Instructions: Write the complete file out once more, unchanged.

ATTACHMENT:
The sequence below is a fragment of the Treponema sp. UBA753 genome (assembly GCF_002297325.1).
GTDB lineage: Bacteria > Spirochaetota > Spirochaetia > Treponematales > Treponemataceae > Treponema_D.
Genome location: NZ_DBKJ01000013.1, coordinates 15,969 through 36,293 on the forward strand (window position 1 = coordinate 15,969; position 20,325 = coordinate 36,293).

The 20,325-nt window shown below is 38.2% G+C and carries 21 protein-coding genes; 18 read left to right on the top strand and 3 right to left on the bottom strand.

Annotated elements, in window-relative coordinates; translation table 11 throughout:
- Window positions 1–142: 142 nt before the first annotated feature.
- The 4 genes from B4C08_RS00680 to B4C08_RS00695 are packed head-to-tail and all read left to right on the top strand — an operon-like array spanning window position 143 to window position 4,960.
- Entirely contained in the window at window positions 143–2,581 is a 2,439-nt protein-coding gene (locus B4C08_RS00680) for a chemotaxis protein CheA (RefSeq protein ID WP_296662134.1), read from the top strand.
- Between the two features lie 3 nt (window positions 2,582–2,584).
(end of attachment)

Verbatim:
The sequence below is a fragment of the Treponema sp. UBA753 genome (assembly GCF_002297325.1).
GTDB lineage: Bacteria > Spirochaetota > Spirochaetia > Treponematales > Treponemataceae > Treponema_D.
Genome location: NZ_DBKJ01000013.1, coordinates 15,969 through 36,293 on the forward strand (window position 1 = coordinate 15,969; position 20,325 = coordinate 36,293).

The 20,325-nt window shown below is 38.2% G+C and carries 21 protein-coding genes; 18 read left to right on the top strand and 3 right to left on the bottom strand.

Annotated elements, in window-relative coordinates; translation table 11 throughout:
- Window positions 1–142: 142 nt before the first annotated feature.
- The 4 genes from B4C08_RS00680 to B4C08_RS00695 are packed head-to-tail and all read left to right on the top strand — an operon-like array spanning window position 143 to window position 4,960.
- Entirely contained in the window at window positions 143–2,581 is a 2,439-nt protein-coding gene (locus B4C08_RS00680) for a chemotaxis protein CheA (RefSeq protein ID WP_296662134.1), read from the top strand.
- Between the two features lie 3 nt (window positions 2,582–2,584).